25 October 2023

Rozalia Spadafora inquest hears of 'lost opportunities' before five-year-old died at Canberra Hospital

| Albert McKnight
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Rozalia Spadafora died at Canberra Hospital on 5 July 2022, the day after her fifth birthday. Photo: Supplied.

Long delays and a lack of effective communication between staff appeared to occur in the lead-up to the tragic death of a five-year-old girl at the Canberra Hospital, an inquest has heard.

Tears were shed by those filling the completely packed courtroom when the coronial inquest for Rozalia Spadafora, who died at the hospital on 5 July 2022, started on Wednesday (25 October).

Her mother, Katrina Spadafora, said she was a girl who loved the Parramatta Eels, selfies and there was not a day that would go by without her daughter saying she was her best friend or telling her that she loved her.

“She was just the ray of sunshine in our lives,” Katrina said.

“She just loved everyone. She was just a spark.

“She would make an effort with everyone, everyone. She was a special little girl.”

Katrina said Rozalia had been “perfectly healthy” and only had minor health issues before 2022.

She had been well before she was taken to see her GP on 28 June with a fever and “sore ears”, but her symptoms resolved with antibiotics.

Then at her birthday party on 3 July, she didn’t have the energy to play with her friends and was pale with puffy eyes and a cough. She was taken to the hospital’s after-hours medical clinic and given medication.

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But on 4 July, she was lethargic, quiet and “not herself at all”, Katrina said.

“This was her birthday, her fifth birthday, and she did not have any interest whatsoever,” she said.

She went back to her GP, who recommended she go to hospital. She arrived there at about 7 pm.

Counsel assisting Michael Fordham SC detailed the lengthy chain of events that occurred inside the hospital, some of which appeared to suggest there had been delays, confusion and a lack of communication among the staff.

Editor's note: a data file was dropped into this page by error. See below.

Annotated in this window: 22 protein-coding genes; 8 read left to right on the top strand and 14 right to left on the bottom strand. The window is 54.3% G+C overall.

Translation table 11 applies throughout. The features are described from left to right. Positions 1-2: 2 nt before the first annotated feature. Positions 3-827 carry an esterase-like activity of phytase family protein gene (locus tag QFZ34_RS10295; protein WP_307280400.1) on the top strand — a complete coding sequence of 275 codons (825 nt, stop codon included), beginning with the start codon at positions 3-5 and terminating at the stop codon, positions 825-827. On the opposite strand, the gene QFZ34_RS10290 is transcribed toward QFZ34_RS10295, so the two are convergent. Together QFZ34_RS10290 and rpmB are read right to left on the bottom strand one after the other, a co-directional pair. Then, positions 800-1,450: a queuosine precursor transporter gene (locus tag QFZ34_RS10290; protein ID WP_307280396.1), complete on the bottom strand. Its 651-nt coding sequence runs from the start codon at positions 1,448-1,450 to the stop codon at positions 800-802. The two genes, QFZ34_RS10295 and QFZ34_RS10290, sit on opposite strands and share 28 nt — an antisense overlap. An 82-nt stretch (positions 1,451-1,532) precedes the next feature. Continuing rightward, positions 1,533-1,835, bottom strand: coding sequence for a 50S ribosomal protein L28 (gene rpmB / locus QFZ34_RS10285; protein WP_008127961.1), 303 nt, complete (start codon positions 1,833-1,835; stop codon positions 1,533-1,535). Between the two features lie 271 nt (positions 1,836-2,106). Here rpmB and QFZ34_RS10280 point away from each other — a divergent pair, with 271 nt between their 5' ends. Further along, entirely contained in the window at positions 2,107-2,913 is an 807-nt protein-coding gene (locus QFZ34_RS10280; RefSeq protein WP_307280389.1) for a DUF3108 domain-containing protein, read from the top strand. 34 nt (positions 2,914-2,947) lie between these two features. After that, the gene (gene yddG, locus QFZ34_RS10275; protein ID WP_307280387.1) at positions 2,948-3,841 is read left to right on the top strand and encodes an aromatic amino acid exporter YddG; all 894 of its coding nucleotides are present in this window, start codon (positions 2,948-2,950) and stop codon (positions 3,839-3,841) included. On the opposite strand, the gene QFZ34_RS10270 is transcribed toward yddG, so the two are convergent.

Rozalia died around 11 pm on 5 July. The evidence suggested she died from a heart condition called myocarditis that was caused by her influenza A infection.

The experts for the inquest had referred to “lost opportunities”, Mr Fordham said. He said their evidence suggested the diagnosis of myocarditis could have been confirmed 2.5 hours earlier than it was, while they also suspected it could have been diagnosed five hours earlier.

The experts went on to suggest that if she had been seen, examined and treated in a timely fashion, it could even have been diagnosed up to 12 hours earlier.

Rozalia Spadafora, pictured with her parents on her fourth birthday, is remembered as a “ray of sunshine”. Photo: Supplied.

The experts thought that if myocarditis had been suggested earlier, then the fluids given to her would have been stopped or moderated and she may have been stable enough to be transported to Sydney for specialised treatment.

He said while the experts could not say if the outcome would have been different, “she may have survived”.

“In essence, whatever chance of survival that was available to Rozalia was lost,” he said.

Mr Fordham said after Rozalia arrived at the hospital, she had not been triaged for about half an hour and was not seen by a doctor for about five hours.

She also didn’t have a blood pressure test until eight hours after triage, the result of which was significantly below normal, and wasn’t diagnosed with influenza until around 7:40 am on 5 July.

Mr Fordham said it was concerning that, on the current evidence, there was “a lack of cooperation and communication” between paediatric and intensive care unit staff and, to a lesser extent, the emergency department team.

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Rozalia’s death had a considerable impact on her family, he said, as well as those involved in her care and treatment. He also said the inquest was considering the events in retrospect, knowing what the outcome was.

He said the inquest was not an exercise in blame or vilification, but “difficult questions will be asked and they will have to be answered”.

The court heard changes had occurred at the hospital and Canberra Health Services since her death, including a new digital health record system and a new critical pathology results process, while a new emergency department will open in July 2024.

Coroner Ken Archer described Rozalia as a child of “beauty and energy”, and he was interested in how the healthcare system responded during the incident.

The first stage of the inquest will continue until Tuesday (31 October) in the ACT Coroner’s Court. More hearings will take place in December 2023.

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